SOAS University of London

SOAS China Institute

Why China Should Democratize (and sooner rather than later)

Professor Joseph Wong
Professor Joseph Wong (Munk School of Global Affairs & Public Policy, University of Toronto)

Date: 18 January 2021Time: 5:00 PM

Finishes: 18 January 2021Time: 6:30 PM

Venue: Virtual Event

Type of Event: Webinar



The conventional wisdom is that democracy will arrive in China – if it ever arrives – only after the Chinese Communist Party (CCP) regime collapses. In this scenario, democracy emerges from the ashes of collapsed regime. Yet, there is a robust pattern of democratic transition in Asia (and elsewhere) in which strong, not weak, authoritarian regimes pre-emptively lead the process of democratization. Drawing on other examples in the East Asia region, notably Taiwan, Dan Slater and Joseph Wong refer to this as “democracy through strength.” In this scenario, authoritarian developmental regimes, which have accumulated “strengths” over time, concede democracy in order to preserve its hold on power. They lead transition with “confidence.” Conceding democracy is not tantamount to conceding defeat. Professor Wong argues the CCP should consider democratizing sooner rather than later, to usher in democratic reform in China, and importantly, for the regime to maintain political power. The CCP should have confidence. He will also discuss, however, why this is an unlikely path the ruling regime in China will take.


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Why China Should Democratize (and sooner rather than later)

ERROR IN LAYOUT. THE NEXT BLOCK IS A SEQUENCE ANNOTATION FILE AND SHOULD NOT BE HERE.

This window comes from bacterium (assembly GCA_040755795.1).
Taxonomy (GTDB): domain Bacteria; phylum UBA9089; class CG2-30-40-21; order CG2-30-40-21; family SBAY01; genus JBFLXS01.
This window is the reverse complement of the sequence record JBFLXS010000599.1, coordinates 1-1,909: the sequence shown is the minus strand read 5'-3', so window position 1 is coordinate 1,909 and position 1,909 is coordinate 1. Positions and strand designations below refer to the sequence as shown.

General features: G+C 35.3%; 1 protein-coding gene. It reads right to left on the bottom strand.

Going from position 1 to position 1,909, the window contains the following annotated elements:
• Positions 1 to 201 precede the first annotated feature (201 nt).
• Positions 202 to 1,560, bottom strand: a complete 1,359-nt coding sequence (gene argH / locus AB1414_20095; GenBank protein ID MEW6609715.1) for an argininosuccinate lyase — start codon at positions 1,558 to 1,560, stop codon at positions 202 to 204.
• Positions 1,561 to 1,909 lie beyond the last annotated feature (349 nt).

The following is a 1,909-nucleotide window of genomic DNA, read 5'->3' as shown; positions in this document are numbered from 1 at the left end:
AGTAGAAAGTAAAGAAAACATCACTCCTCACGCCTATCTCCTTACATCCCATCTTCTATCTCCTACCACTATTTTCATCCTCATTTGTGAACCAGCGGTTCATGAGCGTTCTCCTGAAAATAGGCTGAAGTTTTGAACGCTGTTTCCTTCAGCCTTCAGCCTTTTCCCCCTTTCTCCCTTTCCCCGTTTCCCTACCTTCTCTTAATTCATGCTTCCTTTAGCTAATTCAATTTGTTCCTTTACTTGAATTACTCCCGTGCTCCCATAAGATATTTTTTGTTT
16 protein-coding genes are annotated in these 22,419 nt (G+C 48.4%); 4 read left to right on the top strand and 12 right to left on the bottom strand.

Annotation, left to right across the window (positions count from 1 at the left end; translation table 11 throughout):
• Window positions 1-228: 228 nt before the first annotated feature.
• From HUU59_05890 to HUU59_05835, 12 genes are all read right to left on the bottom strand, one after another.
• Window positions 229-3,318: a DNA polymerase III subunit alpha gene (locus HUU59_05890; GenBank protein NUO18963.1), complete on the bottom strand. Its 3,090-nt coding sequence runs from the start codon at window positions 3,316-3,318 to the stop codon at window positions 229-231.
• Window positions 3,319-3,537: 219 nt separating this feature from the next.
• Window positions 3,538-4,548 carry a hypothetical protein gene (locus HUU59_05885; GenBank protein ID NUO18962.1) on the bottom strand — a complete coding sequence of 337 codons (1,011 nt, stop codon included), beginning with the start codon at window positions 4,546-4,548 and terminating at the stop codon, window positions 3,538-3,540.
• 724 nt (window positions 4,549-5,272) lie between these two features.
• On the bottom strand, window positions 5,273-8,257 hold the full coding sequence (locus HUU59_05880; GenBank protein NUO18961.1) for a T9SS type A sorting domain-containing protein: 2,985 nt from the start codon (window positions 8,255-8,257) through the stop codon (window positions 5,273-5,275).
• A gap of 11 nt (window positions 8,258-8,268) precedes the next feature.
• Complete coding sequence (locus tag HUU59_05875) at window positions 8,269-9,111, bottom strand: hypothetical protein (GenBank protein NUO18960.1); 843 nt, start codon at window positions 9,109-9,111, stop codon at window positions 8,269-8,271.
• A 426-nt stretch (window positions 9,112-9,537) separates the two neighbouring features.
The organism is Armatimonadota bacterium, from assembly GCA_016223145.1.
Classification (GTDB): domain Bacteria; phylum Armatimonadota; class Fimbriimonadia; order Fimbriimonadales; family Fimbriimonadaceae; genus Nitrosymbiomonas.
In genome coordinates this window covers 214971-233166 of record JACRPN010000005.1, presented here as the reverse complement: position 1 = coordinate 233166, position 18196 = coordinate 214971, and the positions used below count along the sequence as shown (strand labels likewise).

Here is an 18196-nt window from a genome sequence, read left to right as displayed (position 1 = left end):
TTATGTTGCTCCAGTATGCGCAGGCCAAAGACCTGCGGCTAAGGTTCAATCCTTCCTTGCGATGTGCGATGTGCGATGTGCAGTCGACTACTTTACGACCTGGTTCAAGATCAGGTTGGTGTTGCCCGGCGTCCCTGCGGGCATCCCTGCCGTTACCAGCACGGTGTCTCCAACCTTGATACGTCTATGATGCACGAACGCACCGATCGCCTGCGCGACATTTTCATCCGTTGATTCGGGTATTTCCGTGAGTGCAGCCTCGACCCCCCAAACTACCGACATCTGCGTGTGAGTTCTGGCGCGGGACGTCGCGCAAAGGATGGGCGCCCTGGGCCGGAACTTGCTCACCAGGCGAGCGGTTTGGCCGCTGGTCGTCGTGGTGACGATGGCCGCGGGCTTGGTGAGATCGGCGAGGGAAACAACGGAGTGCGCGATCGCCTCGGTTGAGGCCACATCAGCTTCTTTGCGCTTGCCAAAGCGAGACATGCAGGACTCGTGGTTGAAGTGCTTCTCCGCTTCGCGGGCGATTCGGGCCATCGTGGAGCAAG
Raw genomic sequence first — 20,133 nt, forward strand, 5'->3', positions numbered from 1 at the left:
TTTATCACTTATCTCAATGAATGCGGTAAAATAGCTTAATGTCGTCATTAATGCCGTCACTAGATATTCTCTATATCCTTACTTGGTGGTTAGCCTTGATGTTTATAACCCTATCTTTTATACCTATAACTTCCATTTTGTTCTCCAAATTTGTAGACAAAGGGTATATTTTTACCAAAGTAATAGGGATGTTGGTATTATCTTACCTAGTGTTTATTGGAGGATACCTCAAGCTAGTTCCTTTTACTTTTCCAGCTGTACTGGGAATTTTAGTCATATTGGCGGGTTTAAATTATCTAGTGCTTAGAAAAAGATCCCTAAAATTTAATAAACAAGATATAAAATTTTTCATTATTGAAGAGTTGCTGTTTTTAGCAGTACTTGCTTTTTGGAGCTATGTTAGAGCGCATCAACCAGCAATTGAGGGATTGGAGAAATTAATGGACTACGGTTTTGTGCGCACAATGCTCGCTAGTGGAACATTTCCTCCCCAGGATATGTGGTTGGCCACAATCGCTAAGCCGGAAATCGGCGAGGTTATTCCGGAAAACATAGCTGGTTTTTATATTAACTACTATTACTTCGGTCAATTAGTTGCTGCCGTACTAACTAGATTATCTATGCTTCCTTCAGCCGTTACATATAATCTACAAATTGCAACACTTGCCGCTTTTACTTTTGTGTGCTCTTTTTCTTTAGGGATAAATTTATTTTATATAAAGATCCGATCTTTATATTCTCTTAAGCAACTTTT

About the speaker

Joseph Wong is the University of Toronto’s Vice President, International. He is also the Roz and Ralph Halbert Professor of Innovation at the Munk School of Global Affairs & Public Policy, and a Professor of Political Science. He was the Director of the Asian Institute at the Munk School from 2005 to 2014, and held the Canada Research Chair in health, democracy and development for a full two terms, 2006 to 2016. Wong is the author of many academic articles and several books, including Healthy Democracies: Welfare Politics In Taiwan and South Korea and Betting on Biotech: Innovation and the Limits of Asia’s Developmental State, both published by Cornell University Press. He is the co-editor, with Edward Friedman, of Political Transitions in Dominant Party Systems: Learning to Lose, published by Routledge. Wong’s articles have appeared in journals such as Annual Review of Political Science, Bulletin of the World Health Organization, Perspectives on Politics, Comparative Political Studies, Politics and Society, Governance, among many others. Professor Wong’s current research focuses on poverty and innovation. Professor Wong is the founder of the Reach Alliance at the University of Toronto. He is also collaborating with Professor Dan Slater (Michigan) on a book about Asia’s development and democracy, currently under contract with Princeton University Press. Professor Wong is also writing a book for the Cambridge University Press on the political economy of the welfare state in East Asia. Professor Wong teaches courses in the department of Political Science, the Munk One program and the Munk School of Global Affairs & Public Policy. Wong was educated at McGill and the University of Wisconsin-Madison.


This webinar will take place online via Zoom. Click here to register.

* The webinar will also be live-streamed on our Facebook page for those that are unable to participate via Zoom.

Chair: Professor Steve Tsang (Director, SOAS China Institute)

Organiser: SOAS China Institute

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